May 29, 2008

Sheet! Sheet!

Sheet!  Sheet!

Before we left for our trip to Country That's Kicking, people kept asking, "Do any of you speak Italian?" The answer was no. My father's grandfather spoke Italian, of course, but — as was the case with many immigrant families — the language did not get passed down to the grandchildren or great grandchildren. I've worked in an Italian restaurant so I do know the names of foods, which turned out to be helpful, and I know a few swear words, which was a bit less helpful. But I brought along a phrase book and figured that as long as I learned the polite words — please, thank you, hello, and goodbye — I'd get along just fine. My Italian ancestors may not have passed down the language, but the ability to talk with my hands came through the blood.

For simple things like ordering food or asking where the bathroom was, gestures worked just fine. Well, we were sometimes a little surprised by what food showed up at the table, but we just considered that part of the adventure.

Then there was the incident with the white sheet. See, I had spilled water on a bedsheet and decided to hang it out on the third-floor balcony outside our room to dry in the sun. Then I forgot about the sheet altogether, and when a wind came up, the sheet blew away, landing on a balcony below us, too far away to reach. (My father said, helpfully, "How many years have you been sailing? And you didn't tie it down?") Red-haired Sister was worried that we'd be charged for the sheet if I didn't explain to someone what had happened. So I went off to search for the dark-haired woman who seemed to be in charge of housekeeping. I found her vacuuming the hallway, and I tried to explain the sage of the blown-away sheet.

She did not, it turns out, speak much English. Our communication consisted of me saying "Sheet! Sheet!" and her repeating "Sheet! Sheet!" and both of us gesturing wildly with our hands.

So I led her up to the room, where I pantomimed the whole story. I showed her the little table where we'd been eating fresh bread and cheese and fruit and demonstrated how a bedsheet made a fine tablecloth. Then I made motions to show the way in which my water had spilled with a clumsy gesture, not my fault, of course. I led her out to the balcony, and showed her how I had hung the sheet out to dry. Then I pointed to the balcony below, where a white sheet lay crumpled on the ground, out of reach. I wasn't sure how much of the story she was following until she saw the sheet and started laughing. She was still laughing as she reassured me, with a few gestures, that she would take care of the sheet.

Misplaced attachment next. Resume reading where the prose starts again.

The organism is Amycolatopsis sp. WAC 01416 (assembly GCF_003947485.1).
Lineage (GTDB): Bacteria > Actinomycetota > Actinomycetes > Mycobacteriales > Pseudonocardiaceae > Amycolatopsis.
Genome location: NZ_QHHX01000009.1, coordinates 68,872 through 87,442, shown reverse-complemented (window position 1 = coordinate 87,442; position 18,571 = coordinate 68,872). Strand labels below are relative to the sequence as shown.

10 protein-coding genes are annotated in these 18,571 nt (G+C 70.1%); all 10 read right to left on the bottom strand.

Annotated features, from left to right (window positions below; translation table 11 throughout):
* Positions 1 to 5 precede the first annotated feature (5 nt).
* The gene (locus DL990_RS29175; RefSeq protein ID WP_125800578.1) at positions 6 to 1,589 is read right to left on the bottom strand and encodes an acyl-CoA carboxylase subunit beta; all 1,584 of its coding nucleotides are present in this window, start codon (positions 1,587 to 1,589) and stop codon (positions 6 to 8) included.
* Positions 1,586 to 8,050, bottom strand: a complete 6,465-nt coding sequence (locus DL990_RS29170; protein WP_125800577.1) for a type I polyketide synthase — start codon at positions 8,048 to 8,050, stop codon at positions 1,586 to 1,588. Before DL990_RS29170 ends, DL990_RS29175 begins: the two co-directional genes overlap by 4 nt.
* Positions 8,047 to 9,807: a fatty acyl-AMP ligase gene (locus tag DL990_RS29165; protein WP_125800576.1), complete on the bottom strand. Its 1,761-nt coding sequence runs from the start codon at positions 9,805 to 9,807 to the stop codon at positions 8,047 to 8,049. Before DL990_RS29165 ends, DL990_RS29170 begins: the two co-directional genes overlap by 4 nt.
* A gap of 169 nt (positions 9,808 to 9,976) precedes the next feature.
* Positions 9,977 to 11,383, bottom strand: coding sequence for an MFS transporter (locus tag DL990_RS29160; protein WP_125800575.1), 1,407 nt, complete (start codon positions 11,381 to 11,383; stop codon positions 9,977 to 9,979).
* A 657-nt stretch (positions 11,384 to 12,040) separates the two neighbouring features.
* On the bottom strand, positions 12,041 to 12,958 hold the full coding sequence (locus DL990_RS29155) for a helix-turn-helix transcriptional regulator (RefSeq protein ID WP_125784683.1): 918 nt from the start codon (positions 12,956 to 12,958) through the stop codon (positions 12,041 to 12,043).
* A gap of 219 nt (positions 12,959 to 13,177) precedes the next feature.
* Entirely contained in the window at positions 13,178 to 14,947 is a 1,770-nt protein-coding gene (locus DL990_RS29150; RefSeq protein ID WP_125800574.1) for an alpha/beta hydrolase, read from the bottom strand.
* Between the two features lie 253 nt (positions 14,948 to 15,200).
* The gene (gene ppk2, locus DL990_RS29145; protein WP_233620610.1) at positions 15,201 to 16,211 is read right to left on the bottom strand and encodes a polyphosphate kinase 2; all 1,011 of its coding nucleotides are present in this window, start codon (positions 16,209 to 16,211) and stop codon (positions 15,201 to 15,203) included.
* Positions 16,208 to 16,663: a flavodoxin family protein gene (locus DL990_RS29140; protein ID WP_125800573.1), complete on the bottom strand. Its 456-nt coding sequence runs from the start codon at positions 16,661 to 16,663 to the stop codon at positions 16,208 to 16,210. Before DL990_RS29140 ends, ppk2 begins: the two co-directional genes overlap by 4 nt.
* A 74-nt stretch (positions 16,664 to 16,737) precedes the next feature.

When we returned later that afternoon, she had left a new sheet folded on the couch. Satisfied that I had communicated well, I went down to the lobby with my laptop to check email (the wireless only worked from the tiny lobby on the first floor). As I was downloading photos and listening to two other hotel customers talking in Italian about some soccer game on the television, I saw in the other corner of the lobby, Housekeeping Woman talking to the suave Italian guy who was the manager. She was gesturing and laughing, and at one point I heard the words, "Sheet! Sheet!" She looked in my direction once, smiling. I didn't have to understand a word of Italian to know that she was re-telling the story.

13 comments:

Kyla said...

That is quite funny!

AF said...

Funny! That's a strangely disorienting picture.

kathy a. said...

that is hilarious! i'm sure they appreciated having the mystery solved, even before someone found the sheet and started wondering what kind of wackos [in the room below] would leave a stray sheet out on the balcony all bunched up like that.

my grandmother was probably single-handedly the reason that no US hotel has hangers that can be stolen any more, and restaurants stopped using anything unusual in their table settings. aside from the tiny shampoos, i'm always afraid that anything left wrong with a hotel room will go on my permanent record -- although i don't know that my late grandmother ever got caught.

BlackenedBoy said...

Ha, ha, you're awesome.

kim wells said...

Hi Jo(e): You asked for a link to my new "public" blog:

http://daydreamsdandelions.blogspot.com/

I'm glad to see you still are stopping by the old digs. Now the new ones will probably be a lot less whiney. :)

Karin said...

Too funny! At least she had a good sense of humor about it! :)

Cathy said...

When I first looked at the picture of the sheet, I was looking at it from the perpective of the sheet being on a side wall in an odd sort of way. How different the perspective is when my brain puts it on the floor instead of the wall.

Great story. Made me smile.

Yankee, Transferred said...

I had the same reaction as Kathy. I thought somehow I was looking up at something that was stuck. Funny. I love the brain.

This is a great photo.

YourFireAnt said...

Jo(e), this is NOT how you fold a fitted sheet.

FA

[still in Maritime Province]

Gawdess said...

that explains the picture!!!!!
I kept looking at it on flickr trying to figure it out.
funny story.

seadragon said...

That is a great story. It sounds like a comedy routine. :)

stf (lorna) said...

love it :)

Julia said...

i spent some time deciphering the picture. But the story is indeed very funny.
your family, though, should be renamed into Fancy Travelers, needing that tablecloth. My Bread!Cheese! family wouldn't have waited for the sheet to make it to the table before attacking the supplies, methinks.